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For the week of  September 5 - 11, 2001


WWII vet awarded high school diploma

Bowcutt was drafted after 
his junior year

Express Staff Writer

Levon Bowcutt’s dreams of receiving a high school diploma have lingered in his mind for more than 56 years. Last week they came true for the World War II veteran.

World War II veteran Levon Bowcutt, with his wife Nancy, received his high school diploma at the Shoshone Rehabilitation and Living Center on Thursday. Express photo by Peter Boltz

Instead of completing his senior year in 1945 at Bellevue High School, Bowcutt was sent to war against Nazi Germany.

Like many of his generation, he turned 18 in 1944 during his junior year in high school, and shortly afterward received a letter from his draft board. It said he could finish his junior year, but he’d have to finish his education after the war.

When he returned to Bellevue, however, Bowcutt chose not to finish high school, and so he has been the only one in his family without a high school diploma.

That is, until Thursday, when he was awarded a Wood River High School diploma by Blaine County School Superintendent Jim Lewis.

Bowcutt, 75, now lives at the Shoshone nursing home, and has a hard time communicating. His wife, Nancy, 71, who lives in Bellevue, said he’s been in Shoshone for two years.

Their son, Ronald, often visits his father there.

During a visit about a year ago, Ronald Bowcutt said he noticed his dad was upset. Everyone in his family had graduated from high school, but he never received his diploma, he told his son.

Ronald Bowcutt called the offices of the Blaine County School District to see what could be done. Lauri Frost, the district’s public relations person, investigated and found that the state of Idaho would waive missing credits and award Levon the high school diploma he so wanted.

Ronald Bowcutt said that once he talked with Frost, she did all the work.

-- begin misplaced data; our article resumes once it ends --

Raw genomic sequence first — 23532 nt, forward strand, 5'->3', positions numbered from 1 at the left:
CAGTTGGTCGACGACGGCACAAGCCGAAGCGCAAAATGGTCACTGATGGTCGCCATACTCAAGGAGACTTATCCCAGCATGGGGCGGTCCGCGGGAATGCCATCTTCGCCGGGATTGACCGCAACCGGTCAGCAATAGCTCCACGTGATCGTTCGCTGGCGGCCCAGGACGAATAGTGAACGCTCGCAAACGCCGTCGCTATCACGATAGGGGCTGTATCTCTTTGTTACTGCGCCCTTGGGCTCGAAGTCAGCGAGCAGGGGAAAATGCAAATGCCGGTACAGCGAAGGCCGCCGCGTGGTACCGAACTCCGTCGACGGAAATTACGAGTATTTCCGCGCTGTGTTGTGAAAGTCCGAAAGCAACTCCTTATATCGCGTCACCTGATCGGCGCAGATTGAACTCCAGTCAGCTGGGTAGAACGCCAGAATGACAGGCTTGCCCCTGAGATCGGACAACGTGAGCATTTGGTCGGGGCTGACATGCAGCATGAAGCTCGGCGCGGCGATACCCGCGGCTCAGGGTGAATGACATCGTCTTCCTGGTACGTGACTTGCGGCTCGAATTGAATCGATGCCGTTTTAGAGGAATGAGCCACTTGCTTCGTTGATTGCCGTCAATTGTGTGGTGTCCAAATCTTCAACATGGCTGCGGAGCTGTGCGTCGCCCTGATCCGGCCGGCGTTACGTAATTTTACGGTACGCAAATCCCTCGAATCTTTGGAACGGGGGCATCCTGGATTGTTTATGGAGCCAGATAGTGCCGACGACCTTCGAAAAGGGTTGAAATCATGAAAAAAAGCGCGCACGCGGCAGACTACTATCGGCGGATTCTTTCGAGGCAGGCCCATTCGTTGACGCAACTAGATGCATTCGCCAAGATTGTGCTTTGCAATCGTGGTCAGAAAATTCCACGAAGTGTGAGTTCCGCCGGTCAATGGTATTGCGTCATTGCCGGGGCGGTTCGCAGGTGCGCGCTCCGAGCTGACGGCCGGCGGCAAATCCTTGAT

"She really deserves most of the credit for getting this done," he said.

Nancy Bowcutt said she didn’t know why her husband never finished his education after the war.

"Maybe he had this thing about this girl," she said.

The girl was Nancy. The two had been dating when he was drafted.

"I was just a kid, and it just broke my heart when he had to leave," she said.

But, ultimately, it was only an interlude in their long life together.

"We picked up dating again after he came back from the war.

"Someone knocked on the door one afternoon, and there I was, mopping the floor," she said. That night they went to a movie at the Liberty Theatre in Hailey.

They were married July 27, 1947, and celebrated their 54th wedding anniversary this year.

Nancy’s brother, Gene Drussell, also turned 18 in 1944 during his junior year at Bellevue High School.

Drussell said he and Bowcutt were inducted into the U.S. Army in June that year at Fort Douglas in Utah, and later were assigned duty with separate units.

"He went to Europe with the 52nd Armored Battalion, and I went into the Army Air Force," Drussell said.

Unlike Bowcutt, Drussell completed his high school education when he returned from the war.

But the experience was a "little different," he said.

Drussell was 20, not much older than his classmates in years, when he went back to school. But as a war veteran, he was far older in experience.

The Idaho Mountain Express is distributed free to residents and guests throughout the Sun Valley, Idaho resort area community. Subscribers to the Idaho Mountain Express will read these stories and others in this week's issue.